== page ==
Absolute Value in Algebra
Absolute Value means …
… how far a number is from zero:
“6” is 6 away from zero,
and “−6” is also 6 away from zero.
So the absolute value of 6 is 6,
and the absolute value of −6 is also 6
Absolute Value Symbol
To show we want the absolute value we put “|” marks either side (called “bars”), like these examples:
||−5| = 5|||7| = 7|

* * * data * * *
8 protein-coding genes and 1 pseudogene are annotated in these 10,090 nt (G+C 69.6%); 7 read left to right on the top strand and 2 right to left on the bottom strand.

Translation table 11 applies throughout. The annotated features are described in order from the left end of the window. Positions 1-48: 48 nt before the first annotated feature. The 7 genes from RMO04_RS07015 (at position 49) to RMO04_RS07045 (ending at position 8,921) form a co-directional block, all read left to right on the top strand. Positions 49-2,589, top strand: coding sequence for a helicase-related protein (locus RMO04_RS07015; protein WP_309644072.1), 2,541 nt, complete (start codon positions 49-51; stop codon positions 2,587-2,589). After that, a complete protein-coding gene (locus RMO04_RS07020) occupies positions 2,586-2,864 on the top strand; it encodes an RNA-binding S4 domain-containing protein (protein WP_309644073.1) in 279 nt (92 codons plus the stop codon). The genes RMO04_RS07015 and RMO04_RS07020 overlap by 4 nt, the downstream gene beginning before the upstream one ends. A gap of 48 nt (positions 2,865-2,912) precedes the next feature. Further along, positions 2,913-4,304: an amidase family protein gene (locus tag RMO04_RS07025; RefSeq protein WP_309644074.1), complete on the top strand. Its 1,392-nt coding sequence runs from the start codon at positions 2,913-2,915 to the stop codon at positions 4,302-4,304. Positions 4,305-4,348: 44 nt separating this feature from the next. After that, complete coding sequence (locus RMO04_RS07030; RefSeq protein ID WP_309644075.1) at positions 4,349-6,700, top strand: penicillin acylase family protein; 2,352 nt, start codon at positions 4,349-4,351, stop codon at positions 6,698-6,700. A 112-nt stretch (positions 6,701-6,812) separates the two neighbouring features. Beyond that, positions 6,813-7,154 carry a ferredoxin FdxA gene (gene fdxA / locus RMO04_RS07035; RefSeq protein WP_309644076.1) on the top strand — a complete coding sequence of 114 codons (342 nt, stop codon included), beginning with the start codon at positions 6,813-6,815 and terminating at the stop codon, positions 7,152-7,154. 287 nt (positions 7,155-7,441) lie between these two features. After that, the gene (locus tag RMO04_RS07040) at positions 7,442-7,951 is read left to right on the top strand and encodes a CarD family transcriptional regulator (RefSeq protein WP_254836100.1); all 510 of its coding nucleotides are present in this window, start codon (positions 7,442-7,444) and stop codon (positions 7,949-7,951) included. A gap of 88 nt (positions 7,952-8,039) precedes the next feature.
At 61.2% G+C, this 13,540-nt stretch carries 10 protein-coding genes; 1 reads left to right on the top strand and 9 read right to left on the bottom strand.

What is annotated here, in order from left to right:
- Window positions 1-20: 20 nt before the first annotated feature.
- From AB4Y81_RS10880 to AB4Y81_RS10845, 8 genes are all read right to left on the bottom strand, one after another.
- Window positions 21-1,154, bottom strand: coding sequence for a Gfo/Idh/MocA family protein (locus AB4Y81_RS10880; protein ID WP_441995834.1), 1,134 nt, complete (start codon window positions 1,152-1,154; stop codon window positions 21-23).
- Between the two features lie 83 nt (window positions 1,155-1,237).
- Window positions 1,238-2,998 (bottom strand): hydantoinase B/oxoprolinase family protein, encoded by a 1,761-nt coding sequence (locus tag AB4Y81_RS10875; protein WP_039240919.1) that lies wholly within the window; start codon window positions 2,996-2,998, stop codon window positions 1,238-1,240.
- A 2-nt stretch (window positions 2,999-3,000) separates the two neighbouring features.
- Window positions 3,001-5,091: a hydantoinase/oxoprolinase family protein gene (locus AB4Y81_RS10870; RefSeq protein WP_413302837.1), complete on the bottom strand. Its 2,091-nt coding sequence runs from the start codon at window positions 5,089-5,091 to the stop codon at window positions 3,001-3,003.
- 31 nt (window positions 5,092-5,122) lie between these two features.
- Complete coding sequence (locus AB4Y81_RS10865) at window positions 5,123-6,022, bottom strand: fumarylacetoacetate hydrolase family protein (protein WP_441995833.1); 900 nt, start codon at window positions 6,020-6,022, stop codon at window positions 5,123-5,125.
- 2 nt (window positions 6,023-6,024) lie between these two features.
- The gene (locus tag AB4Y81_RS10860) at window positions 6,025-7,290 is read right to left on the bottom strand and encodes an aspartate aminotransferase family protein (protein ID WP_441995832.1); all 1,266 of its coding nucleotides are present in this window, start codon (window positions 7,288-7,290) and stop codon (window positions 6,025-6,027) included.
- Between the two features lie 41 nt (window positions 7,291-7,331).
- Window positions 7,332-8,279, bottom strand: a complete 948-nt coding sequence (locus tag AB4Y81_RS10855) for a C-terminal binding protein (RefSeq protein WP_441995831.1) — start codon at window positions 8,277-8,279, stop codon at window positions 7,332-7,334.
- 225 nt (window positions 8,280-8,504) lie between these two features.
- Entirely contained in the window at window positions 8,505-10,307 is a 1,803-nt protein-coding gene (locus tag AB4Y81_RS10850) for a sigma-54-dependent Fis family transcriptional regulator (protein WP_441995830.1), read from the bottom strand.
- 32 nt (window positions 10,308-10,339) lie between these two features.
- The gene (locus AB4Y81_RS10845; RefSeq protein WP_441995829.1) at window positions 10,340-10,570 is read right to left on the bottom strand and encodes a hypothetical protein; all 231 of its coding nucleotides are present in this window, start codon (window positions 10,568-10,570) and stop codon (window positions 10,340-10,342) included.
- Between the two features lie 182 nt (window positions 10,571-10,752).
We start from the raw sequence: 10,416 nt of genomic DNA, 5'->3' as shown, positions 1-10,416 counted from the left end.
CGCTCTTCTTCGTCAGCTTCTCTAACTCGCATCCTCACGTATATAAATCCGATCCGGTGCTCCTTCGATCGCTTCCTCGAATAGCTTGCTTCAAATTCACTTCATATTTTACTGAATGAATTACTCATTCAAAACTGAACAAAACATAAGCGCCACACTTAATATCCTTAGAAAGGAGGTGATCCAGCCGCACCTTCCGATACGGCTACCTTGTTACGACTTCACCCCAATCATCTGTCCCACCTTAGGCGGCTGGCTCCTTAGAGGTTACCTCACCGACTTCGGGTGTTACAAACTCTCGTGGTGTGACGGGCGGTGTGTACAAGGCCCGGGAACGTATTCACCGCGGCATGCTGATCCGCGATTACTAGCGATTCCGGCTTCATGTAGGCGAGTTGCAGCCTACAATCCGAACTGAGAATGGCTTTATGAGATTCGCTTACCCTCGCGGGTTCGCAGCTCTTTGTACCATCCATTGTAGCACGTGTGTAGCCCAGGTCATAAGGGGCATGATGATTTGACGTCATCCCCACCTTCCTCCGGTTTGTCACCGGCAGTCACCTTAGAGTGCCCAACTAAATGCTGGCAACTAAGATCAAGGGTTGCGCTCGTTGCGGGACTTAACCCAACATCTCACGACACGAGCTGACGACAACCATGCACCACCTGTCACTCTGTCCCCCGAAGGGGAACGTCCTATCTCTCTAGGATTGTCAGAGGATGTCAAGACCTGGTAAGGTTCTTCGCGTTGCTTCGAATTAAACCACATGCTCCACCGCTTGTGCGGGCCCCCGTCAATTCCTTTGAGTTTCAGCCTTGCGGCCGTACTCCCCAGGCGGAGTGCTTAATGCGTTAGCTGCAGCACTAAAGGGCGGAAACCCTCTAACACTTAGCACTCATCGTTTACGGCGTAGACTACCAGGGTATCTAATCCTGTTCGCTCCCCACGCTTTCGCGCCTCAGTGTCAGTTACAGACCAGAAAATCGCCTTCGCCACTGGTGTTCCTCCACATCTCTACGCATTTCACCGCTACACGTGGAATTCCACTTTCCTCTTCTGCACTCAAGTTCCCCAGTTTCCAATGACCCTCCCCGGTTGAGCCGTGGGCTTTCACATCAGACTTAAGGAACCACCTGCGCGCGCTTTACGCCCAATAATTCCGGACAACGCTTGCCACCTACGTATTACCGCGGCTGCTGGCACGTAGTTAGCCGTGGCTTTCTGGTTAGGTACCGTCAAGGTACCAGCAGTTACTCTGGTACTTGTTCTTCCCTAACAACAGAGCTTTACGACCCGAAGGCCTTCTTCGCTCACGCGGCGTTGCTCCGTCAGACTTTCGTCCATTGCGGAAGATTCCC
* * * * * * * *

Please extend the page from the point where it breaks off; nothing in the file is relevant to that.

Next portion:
Which says the absolute value of x equals:
- x when x is greater than zero
- 0 when x equals 0
- −x when x is less than zero (this “flips” the number back to positive)
So when a number is positive or zero we leave it alone, when it is negative we change it to positive using −x.
Example: what is |−17| ?
Well, it is less than zero, so we need to calculate “−x”:
− ( −17 ) = +17